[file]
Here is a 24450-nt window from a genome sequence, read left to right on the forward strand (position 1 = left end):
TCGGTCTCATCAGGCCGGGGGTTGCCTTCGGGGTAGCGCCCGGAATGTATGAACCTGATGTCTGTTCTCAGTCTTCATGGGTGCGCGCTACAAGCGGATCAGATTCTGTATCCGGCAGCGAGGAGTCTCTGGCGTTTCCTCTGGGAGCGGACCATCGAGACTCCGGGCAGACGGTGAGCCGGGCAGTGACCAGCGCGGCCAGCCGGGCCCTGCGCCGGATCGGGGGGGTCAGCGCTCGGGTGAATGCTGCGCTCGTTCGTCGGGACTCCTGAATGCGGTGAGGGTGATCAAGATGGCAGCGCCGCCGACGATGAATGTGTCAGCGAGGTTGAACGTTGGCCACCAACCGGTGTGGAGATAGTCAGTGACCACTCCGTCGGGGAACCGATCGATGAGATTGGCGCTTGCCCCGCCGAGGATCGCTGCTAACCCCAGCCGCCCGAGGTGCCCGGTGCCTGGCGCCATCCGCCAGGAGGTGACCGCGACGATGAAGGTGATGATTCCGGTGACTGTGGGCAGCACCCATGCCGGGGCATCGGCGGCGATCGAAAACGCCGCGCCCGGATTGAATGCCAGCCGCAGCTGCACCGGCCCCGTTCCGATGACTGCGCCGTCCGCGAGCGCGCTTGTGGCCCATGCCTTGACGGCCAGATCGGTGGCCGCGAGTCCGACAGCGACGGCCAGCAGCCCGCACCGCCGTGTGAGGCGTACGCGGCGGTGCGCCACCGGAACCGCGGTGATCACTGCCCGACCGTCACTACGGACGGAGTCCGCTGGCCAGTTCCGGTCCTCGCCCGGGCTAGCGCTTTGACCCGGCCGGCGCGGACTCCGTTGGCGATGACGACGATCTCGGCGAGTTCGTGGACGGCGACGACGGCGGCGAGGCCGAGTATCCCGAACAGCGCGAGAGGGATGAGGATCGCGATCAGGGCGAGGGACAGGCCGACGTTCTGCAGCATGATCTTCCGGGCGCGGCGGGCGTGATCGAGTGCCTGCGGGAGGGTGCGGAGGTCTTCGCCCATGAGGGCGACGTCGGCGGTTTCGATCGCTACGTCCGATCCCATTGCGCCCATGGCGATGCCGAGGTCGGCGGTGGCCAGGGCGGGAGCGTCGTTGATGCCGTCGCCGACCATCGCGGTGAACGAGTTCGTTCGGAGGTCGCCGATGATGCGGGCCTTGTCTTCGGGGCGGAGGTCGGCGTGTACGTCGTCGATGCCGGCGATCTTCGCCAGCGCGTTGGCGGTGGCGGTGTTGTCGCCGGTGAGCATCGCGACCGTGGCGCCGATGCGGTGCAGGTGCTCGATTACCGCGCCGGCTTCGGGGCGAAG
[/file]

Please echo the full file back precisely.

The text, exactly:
Here is a 24450-nt window from a genome sequence, read left to right on the forward strand (position 1 = left end):
TCGGTCTCATCAGGCCGGGGGTTGCCTTCGGGGTAGCGCCCGGAATGTATGAACCTGATGTCTGTTCTCAGTCTTCATGGGTGCGCGCTACAAGCGGATCAGATTCTGTATCCGGCAGCGAGGAGTCTCTGGCGTTTCCTCTGGGAGCGGACCATCGAGACTCCGGGCAGACGGTGAGCCGGGCAGTGACCAGCGCGGCCAGCCGGGCCCTGCGCCGGATCGGGGGGGTCAGCGCTCGGGTGAATGCTGCGCTCGTTCGTCGGGACTCCTGAATGCGGTGAGGGTGATCAAGATGGCAGCGCCGCCGACGATGAATGTGTCAGCGAGGTTGAACGTTGGCCACCAACCGGTGTGGAGATAGTCAGTGACCACTCCGTCGGGGAACCGATCGATGAGATTGGCGCTTGCCCCGCCGAGGATCGCTGCTAACCCCAGCCGCCCGAGGTGCCCGGTGCCTGGCGCCATCCGCCAGGAGGTGACCGCGACGATGAAGGTGATGATTCCGGTGACTGTGGGCAGCACCCATGCCGGGGCATCGGCGGCGATCGAAAACGCCGCGCCCGGATTGAATGCCAGCCGCAGCTGCACCGGCCCCGTTCCGATGACTGCGCCGTCCGCGAGCGCGCTTGTGGCCCATGCCTTGACGGCCAGATCGGTGGCCGCGAGTCCGACAGCGACGGCCAGCAGCCCGCACCGCCGTGTGAGGCGTACGCGGCGGTGCGCCACCGGAACCGCGGTGATCACTGCCCGACCGTCACTACGGACGGAGTCCGCTGGCCAGTTCCGGTCCTCGCCCGGGCTAGCGCTTTGACCCGGCCGGCGCGGACTCCGTTGGCGATGACGACGATCTCGGCGAGTTCGTGGACGGCGACGACGGCGGCGAGGCCGAGTATCCCGAACAGCGCGAGAGGGATGAGGATCGCGATCAGGGCGAGGGACAGGCCGACGTTCTGCAGCATGATCTTCCGGGCGCGGCGGGCGTGATCGAGTGCCTGCGGGAGGGTGCGGAGGTCTTCGCCCATGAGGGCGACGTCGGCGGTTTCGATCGCTACGTCCGATCCCATTGCGCCCATGGCGATGCCGAGGTCGGCGGTGGCCAGGGCGGGAGCGTCGTTGATGCCGTCGCCGACCATCGCGGTGAACGAGTTCGTTCGGAGGTCGCCGATGATGCGGGCCTTGTCTTCGGGGCGGAGGTCGGCGTGTACGTCGTCGATGCCGGCGATCTTCGCCAGCGCGTTGGCGGTGGCGGTGTTGTCGCCGGTGAGCATCGCGACCGTGGCGCCGATGCGGTGCAGGTGCTCGATTACCGCGCCGGCTTCGGGGCGAAG